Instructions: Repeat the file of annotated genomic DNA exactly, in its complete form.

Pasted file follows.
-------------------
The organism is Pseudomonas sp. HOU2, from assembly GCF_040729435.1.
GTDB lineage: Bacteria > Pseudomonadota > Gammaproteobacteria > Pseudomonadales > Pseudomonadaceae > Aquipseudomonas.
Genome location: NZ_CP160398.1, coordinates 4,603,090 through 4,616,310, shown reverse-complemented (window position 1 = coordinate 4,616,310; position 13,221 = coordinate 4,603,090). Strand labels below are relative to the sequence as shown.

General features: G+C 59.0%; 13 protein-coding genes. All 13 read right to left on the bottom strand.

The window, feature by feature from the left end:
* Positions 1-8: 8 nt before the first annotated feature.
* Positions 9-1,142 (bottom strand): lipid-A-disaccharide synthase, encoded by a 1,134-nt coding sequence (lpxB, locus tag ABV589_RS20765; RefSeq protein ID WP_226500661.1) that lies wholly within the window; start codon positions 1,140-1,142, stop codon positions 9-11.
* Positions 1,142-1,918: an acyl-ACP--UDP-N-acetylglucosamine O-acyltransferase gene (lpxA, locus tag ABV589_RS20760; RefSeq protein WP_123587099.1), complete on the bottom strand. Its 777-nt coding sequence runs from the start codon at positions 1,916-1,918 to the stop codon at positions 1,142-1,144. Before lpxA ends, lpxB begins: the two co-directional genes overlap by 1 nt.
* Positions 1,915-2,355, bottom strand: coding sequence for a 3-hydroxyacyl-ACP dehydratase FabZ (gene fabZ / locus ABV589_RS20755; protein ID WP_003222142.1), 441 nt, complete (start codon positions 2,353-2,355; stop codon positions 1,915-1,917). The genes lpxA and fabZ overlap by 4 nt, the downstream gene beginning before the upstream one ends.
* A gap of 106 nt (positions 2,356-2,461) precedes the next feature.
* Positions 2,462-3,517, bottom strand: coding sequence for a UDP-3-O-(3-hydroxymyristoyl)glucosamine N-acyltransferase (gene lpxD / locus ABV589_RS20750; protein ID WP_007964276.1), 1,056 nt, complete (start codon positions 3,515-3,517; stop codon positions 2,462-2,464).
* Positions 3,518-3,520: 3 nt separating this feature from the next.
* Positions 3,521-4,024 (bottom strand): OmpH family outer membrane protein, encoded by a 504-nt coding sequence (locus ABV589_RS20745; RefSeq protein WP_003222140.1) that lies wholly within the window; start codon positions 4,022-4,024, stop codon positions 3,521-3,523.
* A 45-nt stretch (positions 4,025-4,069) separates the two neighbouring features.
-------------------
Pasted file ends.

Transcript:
The organism is Pseudomonas sp. HOU2, from assembly GCF_040729435.1.
GTDB lineage: Bacteria > Pseudomonadota > Gammaproteobacteria > Pseudomonadales > Pseudomonadaceae > Aquipseudomonas.
Genome location: NZ_CP160398.1, coordinates 4,603,090 through 4,616,310, shown reverse-complemented (window position 1 = coordinate 4,616,310; position 13,221 = coordinate 4,603,090). Strand labels below are relative to the sequence as shown.

General features: G+C 59.0%; 13 protein-coding genes. All 13 read right to left on the bottom strand.

The window, feature by feature from the left end:
* Positions 1-8: 8 nt before the first annotated feature.
* Positions 9-1,142 (bottom strand): lipid-A-disaccharide synthase, encoded by a 1,134-nt coding sequence (lpxB, locus tag ABV589_RS20765; RefSeq protein ID WP_226500661.1) that lies wholly within the window; start codon positions 1,140-1,142, stop codon positions 9-11.
* Positions 1,142-1,918: an acyl-ACP--UDP-N-acetylglucosamine O-acyltransferase gene (lpxA, locus tag ABV589_RS20760; RefSeq protein WP_123587099.1), complete on the bottom strand. Its 777-nt coding sequence runs from the start codon at positions 1,916-1,918 to the stop codon at positions 1,142-1,144. Before lpxA ends, lpxB begins: the two co-directional genes overlap by 1 nt.
* Positions 1,915-2,355, bottom strand: coding sequence for a 3-hydroxyacyl-ACP dehydratase FabZ (gene fabZ / locus ABV589_RS20755; protein ID WP_003222142.1), 441 nt, complete (start codon positions 2,353-2,355; stop codon positions 1,915-1,917). The genes lpxA and fabZ overlap by 4 nt, the downstream gene beginning before the upstream one ends.
* A gap of 106 nt (positions 2,356-2,461) precedes the next feature.
* Positions 2,462-3,517, bottom strand: coding sequence for a UDP-3-O-(3-hydroxymyristoyl)glucosamine N-acyltransferase (gene lpxD / locus ABV589_RS20750; protein ID WP_007964276.1), 1,056 nt, complete (start codon positions 3,515-3,517; stop codon positions 2,462-2,464).
* Positions 3,518-3,520: 3 nt separating this feature from the next.
* Positions 3,521-4,024 (bottom strand): OmpH family outer membrane protein, encoded by a 504-nt coding sequence (locus ABV589_RS20745; RefSeq protein WP_003222140.1) that lies wholly within the window; start codon positions 4,022-4,024, stop codon positions 3,521-3,523.
* A 45-nt stretch (positions 4,025-4,069) separates the two neighbouring features.